When he ran for mayor, Bill de Blasio vowed to increase the number of black and Hispanic attending the city's eight, elite specialized high schools, which rely on the same high-stakes admissions test.

The exam was redesigned this school year to create a more diverse entering class. But the city Education Department announced Wednesday that just 10 percent of the students offered admission to the schools in September are black and Hispanic. That's the same percentage as last year, continuing a disparity in a school system in which 70 percent of the students are black or Hispanic.

"Essentially, the diversity hasn't changed," said David Bloomfield, a professor of education at Brooklyn College and the CUNY Graduate Center.

The disparity is even more pronouned at Stuyvesant, the most selective of the eight specialized high schools. Of the 902 children offered admission on Wednesday, just 10 are African American.

Many students who do well on the specialized high school admissions test prepare for the exam, often through tutoring at great cost to their families, an option not realistic for children from economically disadvantaged homes. 

Hoping to bridge that gap, the city offers free test prep, but the program has space only for 670 students. More than 28,000 took the test this school year.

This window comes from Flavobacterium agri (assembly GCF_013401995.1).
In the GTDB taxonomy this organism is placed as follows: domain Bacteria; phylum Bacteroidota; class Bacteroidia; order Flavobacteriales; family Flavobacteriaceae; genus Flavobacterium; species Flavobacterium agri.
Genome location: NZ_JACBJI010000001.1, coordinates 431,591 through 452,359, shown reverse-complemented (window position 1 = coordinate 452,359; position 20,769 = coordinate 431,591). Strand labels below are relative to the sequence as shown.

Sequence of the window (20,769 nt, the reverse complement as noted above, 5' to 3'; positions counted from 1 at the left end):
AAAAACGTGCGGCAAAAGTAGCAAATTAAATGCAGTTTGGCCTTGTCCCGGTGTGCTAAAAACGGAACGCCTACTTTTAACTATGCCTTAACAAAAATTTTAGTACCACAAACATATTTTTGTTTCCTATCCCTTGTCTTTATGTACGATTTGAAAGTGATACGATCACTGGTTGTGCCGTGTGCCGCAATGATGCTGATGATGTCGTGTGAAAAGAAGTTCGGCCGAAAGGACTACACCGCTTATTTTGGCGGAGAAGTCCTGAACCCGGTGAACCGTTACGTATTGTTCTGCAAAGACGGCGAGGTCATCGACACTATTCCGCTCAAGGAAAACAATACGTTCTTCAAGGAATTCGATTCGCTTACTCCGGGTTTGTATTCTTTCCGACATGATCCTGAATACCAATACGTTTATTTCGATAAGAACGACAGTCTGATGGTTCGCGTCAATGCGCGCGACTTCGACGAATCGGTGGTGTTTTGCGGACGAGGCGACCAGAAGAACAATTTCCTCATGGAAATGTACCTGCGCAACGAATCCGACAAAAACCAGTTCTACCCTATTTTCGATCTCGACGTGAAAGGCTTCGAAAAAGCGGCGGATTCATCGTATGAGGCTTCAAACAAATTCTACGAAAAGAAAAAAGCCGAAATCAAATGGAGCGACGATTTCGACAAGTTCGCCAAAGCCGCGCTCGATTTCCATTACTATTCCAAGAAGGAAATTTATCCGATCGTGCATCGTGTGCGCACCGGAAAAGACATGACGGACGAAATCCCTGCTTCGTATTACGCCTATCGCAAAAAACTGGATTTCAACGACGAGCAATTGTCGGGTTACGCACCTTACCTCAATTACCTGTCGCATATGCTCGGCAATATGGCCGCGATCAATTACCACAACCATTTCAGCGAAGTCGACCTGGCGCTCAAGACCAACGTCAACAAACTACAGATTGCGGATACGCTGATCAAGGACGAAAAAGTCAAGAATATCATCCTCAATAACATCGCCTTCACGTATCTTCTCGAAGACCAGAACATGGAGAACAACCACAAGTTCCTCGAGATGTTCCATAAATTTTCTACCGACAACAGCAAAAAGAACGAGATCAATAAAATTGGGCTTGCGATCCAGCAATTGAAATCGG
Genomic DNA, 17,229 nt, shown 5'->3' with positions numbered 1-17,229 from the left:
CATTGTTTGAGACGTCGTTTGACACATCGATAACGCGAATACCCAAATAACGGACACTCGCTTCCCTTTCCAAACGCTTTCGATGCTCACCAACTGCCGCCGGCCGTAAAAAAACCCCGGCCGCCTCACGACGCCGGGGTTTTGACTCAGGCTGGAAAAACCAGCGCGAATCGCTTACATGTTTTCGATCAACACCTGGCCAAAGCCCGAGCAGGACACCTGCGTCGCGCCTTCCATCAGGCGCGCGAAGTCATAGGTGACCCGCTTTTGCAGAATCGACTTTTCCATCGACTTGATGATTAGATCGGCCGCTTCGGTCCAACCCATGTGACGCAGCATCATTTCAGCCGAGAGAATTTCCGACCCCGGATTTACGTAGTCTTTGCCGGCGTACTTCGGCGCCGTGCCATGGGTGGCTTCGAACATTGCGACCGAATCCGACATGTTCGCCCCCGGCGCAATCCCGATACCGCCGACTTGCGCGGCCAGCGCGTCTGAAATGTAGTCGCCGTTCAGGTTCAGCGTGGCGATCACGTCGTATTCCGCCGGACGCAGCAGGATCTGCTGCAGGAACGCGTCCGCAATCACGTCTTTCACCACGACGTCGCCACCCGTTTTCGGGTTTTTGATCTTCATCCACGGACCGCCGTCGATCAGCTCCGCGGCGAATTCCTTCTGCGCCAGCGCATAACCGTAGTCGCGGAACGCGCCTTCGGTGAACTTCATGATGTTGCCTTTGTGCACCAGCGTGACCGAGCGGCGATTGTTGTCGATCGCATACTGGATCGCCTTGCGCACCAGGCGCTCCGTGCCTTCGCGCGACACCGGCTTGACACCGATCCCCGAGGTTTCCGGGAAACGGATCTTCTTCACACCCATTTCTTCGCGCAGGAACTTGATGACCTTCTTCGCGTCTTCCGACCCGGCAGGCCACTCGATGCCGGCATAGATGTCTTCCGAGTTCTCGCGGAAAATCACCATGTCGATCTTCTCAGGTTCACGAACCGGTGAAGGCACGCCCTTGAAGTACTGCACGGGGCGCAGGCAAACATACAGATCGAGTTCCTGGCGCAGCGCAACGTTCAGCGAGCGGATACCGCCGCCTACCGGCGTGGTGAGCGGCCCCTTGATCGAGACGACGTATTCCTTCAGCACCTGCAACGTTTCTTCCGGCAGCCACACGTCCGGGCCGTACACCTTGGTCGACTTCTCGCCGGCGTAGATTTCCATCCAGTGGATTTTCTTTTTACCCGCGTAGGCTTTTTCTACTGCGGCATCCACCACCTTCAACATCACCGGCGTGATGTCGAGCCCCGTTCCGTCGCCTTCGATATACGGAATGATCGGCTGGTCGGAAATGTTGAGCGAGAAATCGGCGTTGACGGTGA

"Everybody knows that you prep for the test for years in order to get into the competitive high schools, and that's just a crazy system when what we should really should be doing is, find the most gifted kids in the city, not based on test scores, not based on tutoring but based on native intelligence," Bloomfield said.

De Blasio says he wants to do away with the exam as the sole criteria for admissions, but that state law keeps him from making the change. Experts say that's true for the originial three specialized schools, Stuyvesant, Bronx Science and Brooklyn Tech, but that de Blasio could change the process for the other five. However, analysts say that could diminish the status of those schools. 

De Blasio has been criticized for not doing more to combat racial segregation in the school system. Each year, the results of the specialized high school exam offer a stark example of the inequities. The new schools chancellor, when he begins next month, will face pressure to alter the outcomes for the city's black and Hispanic majority.